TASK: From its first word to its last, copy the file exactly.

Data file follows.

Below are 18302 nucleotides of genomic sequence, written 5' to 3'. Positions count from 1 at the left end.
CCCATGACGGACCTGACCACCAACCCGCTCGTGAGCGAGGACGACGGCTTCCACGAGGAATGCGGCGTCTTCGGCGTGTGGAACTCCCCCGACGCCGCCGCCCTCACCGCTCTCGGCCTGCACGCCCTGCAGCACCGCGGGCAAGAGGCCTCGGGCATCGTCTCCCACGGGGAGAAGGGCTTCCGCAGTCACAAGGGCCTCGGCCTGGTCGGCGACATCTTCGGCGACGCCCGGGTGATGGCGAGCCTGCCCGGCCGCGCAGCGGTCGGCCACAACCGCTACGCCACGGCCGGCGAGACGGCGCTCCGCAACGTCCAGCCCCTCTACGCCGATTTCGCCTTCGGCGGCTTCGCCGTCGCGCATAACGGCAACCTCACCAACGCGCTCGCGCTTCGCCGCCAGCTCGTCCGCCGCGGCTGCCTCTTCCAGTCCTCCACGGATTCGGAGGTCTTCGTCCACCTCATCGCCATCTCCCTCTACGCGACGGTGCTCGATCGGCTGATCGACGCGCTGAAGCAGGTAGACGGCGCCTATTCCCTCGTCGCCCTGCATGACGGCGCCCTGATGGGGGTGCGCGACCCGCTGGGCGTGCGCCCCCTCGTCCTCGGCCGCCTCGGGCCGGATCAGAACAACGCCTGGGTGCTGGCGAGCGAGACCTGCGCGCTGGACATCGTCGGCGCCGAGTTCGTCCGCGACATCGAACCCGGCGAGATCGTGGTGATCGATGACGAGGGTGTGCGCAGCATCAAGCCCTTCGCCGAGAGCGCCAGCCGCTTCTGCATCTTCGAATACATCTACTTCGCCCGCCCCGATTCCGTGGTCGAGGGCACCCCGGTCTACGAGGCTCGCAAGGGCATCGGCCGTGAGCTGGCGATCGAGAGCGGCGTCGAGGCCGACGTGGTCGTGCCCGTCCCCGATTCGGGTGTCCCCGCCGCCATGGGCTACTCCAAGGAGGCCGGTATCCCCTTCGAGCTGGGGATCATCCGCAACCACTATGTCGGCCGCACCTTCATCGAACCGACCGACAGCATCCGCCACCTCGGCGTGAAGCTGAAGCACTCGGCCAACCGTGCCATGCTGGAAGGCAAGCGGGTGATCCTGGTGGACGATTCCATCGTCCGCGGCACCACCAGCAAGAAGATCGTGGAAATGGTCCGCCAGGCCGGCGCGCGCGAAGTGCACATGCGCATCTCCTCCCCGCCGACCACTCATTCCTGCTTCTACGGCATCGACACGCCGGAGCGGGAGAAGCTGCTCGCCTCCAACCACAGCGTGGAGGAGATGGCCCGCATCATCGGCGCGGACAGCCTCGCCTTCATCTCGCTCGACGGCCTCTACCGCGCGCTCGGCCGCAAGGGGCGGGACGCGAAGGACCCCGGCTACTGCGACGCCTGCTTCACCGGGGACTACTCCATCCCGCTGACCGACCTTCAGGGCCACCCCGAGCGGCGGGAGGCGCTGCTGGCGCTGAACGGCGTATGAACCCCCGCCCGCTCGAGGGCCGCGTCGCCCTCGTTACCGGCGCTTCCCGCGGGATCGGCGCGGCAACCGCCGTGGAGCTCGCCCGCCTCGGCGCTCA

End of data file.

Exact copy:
Below are 18302 nucleotides of genomic sequence, written 5' to 3'. Positions count from 1 at the left end.
CCCATGACGGACCTGACCACCAACCCGCTCGTGAGCGAGGACGACGGCTTCCACGAGGAATGCGGCGTCTTCGGCGTGTGGAACTCCCCCGACGCCGCCGCCCTCACCGCTCTCGGCCTGCACGCCCTGCAGCACCGCGGGCAAGAGGCCTCGGGCATCGTCTCCCACGGGGAGAAGGGCTTCCGCAGTCACAAGGGCCTCGGCCTGGTCGGCGACATCTTCGGCGACGCCCGGGTGATGGCGAGCCTGCCCGGCCGCGCAGCGGTCGGCCACAACCGCTACGCCACGGCCGGCGAGACGGCGCTCCGCAACGTCCAGCCCCTCTACGCCGATTTCGCCTTCGGCGGCTTCGCCGTCGCGCATAACGGCAACCTCACCAACGCGCTCGCGCTTCGCCGCCAGCTCGTCCGCCGCGGCTGCCTCTTCCAGTCCTCCACGGATTCGGAGGTCTTCGTCCACCTCATCGCCATCTCCCTCTACGCGACGGTGCTCGATCGGCTGATCGACGCGCTGAAGCAGGTAGACGGCGCCTATTCCCTCGTCGCCCTGCATGACGGCGCCCTGATGGGGGTGCGCGACCCGCTGGGCGTGCGCCCCCTCGTCCTCGGCCGCCTCGGGCCGGATCAGAACAACGCCTGGGTGCTGGCGAGCGAGACCTGCGCGCTGGACATCGTCGGCGCCGAGTTCGTCCGCGACATCGAACCCGGCGAGATCGTGGTGATCGATGACGAGGGTGTGCGCAGCATCAAGCCCTTCGCCGAGAGCGCCAGCCGCTTCTGCATCTTCGAATACATCTACTTCGCCCGCCCCGATTCCGTGGTCGAGGGCACCCCGGTCTACGAGGCTCGCAAGGGCATCGGCCGTGAGCTGGCGATCGAGAGCGGCGTCGAGGCCGACGTGGTCGTGCCCGTCCCCGATTCGGGTGTCCCCGCCGCCATGGGCTACTCCAAGGAGGCCGGTATCCCCTTCGAGCTGGGGATCATCCGCAACCACTATGTCGGCCGCACCTTCATCGAACCGACCGACAGCATCCGCCACCTCGGCGTGAAGCTGAAGCACTCGGCCAACCGTGCCATGCTGGAAGGCAAGCGGGTGATCCTGGTGGACGATTCCATCGTCCGCGGCACCACCAGCAAGAAGATCGTGGAAATGGTCCGCCAGGCCGGCGCGCGCGAAGTGCACATGCGCATCTCCTCCCCGCCGACCACTCATTCCTGCTTCTACGGCATCGACACGCCGGAGCGGGAGAAGCTGCTCGCCTCCAACCACAGCGTGGAGGAGATGGCCCGCATCATCGGCGCGGACAGCCTCGCCTTCATCTCGCTCGACGGCCTCTACCGCGCGCTCGGCCGCAAGGGGCGGGACGCGAAGGACCCCGGCTACTGCGACGCCTGCTTCACCGGGGACTACTCCATCCCGCTGACCGACCTTCAGGGCCACCCCGAGCGGCGGGAGGCGCTGCTGGCGCTGAACGGCGTATGAACCCCCGCCCGCTCGAGGGCCGCGTCGCCCTCGTTACCGGCGCTTCCCGCGGGATCGGCGCGGCAACCGCCGTGGAGCTCGCCCGCCTCGGCGCTCA